Tom, the personal trainer who founded Waite Training in Leeds has many tips to help you get started on working for your fitness goals.
It's the topic that's been on everyone's mind for close to a year now; COVID. While everyone has heard of it, what should you do if you catch it? And how should you go about restarting your training if you've been unwell? Well, first, it probably goes without saying that if you're experiencing symptoms, it's vital that you don't train through them or try to "sweat it out".
How Does Covid Affect the Body?
COVID is an airborne virus and will enter the body through the eyes, nose or mouth and moves down your respiratory tract. Symptoms can include a loss of taste and smell, fever, coughing, shortness of breath, fatigue, physical aches and chills, headache, sore throat, feeling congested, having a runny nose, nausea, and sometimes diarrhoea.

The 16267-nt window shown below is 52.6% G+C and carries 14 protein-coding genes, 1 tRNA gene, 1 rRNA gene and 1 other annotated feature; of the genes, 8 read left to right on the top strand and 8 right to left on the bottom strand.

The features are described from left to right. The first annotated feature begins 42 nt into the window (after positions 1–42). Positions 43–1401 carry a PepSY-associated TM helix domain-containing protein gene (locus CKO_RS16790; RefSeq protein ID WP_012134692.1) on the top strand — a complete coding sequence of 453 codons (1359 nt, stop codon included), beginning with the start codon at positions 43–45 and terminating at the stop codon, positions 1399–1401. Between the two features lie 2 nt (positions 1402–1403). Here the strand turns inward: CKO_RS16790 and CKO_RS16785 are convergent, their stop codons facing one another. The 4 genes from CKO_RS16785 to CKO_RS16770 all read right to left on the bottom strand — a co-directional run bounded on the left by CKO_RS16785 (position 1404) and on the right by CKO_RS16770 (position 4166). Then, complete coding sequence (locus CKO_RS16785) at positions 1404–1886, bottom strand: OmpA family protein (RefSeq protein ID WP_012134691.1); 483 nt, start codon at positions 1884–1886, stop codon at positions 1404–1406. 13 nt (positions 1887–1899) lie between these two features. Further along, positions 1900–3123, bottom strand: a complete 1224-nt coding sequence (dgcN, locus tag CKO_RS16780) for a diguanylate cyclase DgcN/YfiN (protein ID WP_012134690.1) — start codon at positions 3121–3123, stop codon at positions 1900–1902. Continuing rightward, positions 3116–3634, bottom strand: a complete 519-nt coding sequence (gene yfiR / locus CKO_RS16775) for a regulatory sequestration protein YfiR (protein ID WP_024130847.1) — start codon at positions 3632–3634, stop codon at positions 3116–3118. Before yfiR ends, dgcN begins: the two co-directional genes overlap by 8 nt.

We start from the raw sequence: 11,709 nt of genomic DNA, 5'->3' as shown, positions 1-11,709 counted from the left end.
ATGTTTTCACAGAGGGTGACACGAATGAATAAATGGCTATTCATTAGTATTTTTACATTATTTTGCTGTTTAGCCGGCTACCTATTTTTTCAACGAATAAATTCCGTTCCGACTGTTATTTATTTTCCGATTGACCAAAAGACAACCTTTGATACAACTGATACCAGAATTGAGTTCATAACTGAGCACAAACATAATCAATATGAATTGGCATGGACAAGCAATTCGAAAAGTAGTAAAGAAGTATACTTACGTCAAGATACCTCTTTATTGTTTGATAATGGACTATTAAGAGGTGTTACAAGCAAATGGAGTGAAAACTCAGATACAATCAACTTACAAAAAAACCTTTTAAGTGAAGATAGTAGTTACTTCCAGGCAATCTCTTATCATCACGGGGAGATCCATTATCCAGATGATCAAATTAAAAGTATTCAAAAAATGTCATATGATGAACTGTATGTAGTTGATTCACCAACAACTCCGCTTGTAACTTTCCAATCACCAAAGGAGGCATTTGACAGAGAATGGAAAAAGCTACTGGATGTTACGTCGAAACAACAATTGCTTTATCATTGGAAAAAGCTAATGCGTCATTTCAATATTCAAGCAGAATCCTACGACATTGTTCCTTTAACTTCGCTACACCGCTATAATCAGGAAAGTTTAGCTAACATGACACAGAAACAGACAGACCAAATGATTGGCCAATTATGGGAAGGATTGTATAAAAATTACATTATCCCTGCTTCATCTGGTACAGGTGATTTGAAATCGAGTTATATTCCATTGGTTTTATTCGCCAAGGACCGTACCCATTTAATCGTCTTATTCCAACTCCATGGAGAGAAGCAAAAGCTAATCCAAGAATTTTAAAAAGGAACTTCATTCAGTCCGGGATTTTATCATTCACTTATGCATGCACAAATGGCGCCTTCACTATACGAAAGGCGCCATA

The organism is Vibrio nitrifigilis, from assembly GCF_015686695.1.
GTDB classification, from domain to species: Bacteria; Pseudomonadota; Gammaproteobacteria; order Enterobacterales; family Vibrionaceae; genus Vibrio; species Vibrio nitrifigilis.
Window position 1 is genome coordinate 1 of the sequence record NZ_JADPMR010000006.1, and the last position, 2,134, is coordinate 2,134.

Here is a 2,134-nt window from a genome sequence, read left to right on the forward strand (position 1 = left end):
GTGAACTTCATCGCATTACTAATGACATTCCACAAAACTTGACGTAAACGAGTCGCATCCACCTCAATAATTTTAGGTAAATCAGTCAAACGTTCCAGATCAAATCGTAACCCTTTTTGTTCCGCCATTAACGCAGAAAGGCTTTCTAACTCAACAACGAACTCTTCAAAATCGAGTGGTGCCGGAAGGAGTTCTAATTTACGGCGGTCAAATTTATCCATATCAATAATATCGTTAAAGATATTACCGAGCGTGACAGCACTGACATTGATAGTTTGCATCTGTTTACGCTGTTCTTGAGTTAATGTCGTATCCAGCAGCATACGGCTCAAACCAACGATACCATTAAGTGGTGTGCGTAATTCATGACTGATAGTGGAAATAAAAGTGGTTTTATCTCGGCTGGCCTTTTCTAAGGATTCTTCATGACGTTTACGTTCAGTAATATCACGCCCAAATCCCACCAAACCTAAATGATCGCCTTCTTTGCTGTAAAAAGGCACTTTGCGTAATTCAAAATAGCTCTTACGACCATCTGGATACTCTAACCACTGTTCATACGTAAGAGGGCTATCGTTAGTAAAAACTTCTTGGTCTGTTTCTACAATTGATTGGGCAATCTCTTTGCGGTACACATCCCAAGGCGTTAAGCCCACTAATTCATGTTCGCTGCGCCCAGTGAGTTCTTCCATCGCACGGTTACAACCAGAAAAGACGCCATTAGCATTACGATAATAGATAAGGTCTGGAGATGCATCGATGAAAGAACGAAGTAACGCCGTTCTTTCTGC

COVID can inflame the lungs, making it hard to breathe. This could cause pneumonia for some vulnerable people. Still, for the majority of people, symptoms end with a persistent cough and a fever. The impact on the lungs will mean returning to exercise after recovering from COVID should be treated with caution.
Now, that's what we hear from everywhere, but until someone close to us or even ourselves end up on the wrong end of it, we may not comprehend these symptoms' gravity. I think I am ready to share my story. I have no intention to scare you, but it will highlight the importance of being super on top of your body and recognising when something is not right.
11 Days In and Out of Hospital
I started feeling tired and lethargic, and achy on Saturday 11th April last year. By Tuesday 14th, I developed a cough and a temperature. The whole family self-isolated, and I spent most of the week asleep in bed.